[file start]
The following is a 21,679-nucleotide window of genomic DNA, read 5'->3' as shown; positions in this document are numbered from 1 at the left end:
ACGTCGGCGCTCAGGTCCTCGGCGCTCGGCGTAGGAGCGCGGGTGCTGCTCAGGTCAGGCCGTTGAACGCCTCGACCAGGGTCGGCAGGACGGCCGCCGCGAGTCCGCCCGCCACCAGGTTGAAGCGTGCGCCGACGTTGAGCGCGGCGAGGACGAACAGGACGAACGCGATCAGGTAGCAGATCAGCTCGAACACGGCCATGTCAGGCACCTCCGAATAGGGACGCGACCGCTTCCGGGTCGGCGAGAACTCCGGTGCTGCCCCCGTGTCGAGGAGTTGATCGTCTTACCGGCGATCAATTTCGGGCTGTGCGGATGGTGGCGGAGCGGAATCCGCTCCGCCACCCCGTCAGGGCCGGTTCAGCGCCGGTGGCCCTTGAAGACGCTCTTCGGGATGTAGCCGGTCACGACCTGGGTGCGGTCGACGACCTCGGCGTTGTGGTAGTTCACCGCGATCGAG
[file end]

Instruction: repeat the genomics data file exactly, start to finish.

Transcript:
The following is a 21,679-nucleotide window of genomic DNA, read 5'->3' as shown; positions in this document are numbered from 1 at the left end:
ACGTCGGCGCTCAGGTCCTCGGCGCTCGGCGTAGGAGCGCGGGTGCTGCTCAGGTCAGGCCGTTGAACGCCTCGACCAGGGTCGGCAGGACGGCCGCCGCGAGTCCGCCCGCCACCAGGTTGAAGCGTGCGCCGACGTTGAGCGCGGCGAGGACGAACAGGACGAACGCGATCAGGTAGCAGATCAGCTCGAACACGGCCATGTCAGGCACCTCCGAATAGGGACGCGACCGCTTCCGGGTCGGCGAGAACTCCGGTGCTGCCCCCGTGTCGAGGAGTTGATCGTCTTACCGGCGATCAATTTCGGGCTGTGCGGATGGTGGCGGAGCGGAATCCGCTCCGCCACCCCGTCAGGGCCGGTTCAGCGCCGGTGGCCCTTGAAGACGCTCTTCGGGATGTAGCCGGTCACGACCTGGGTGCGGTCGACGACCTCGGCGTTGTGGTAGTTCACCGCGATCGAG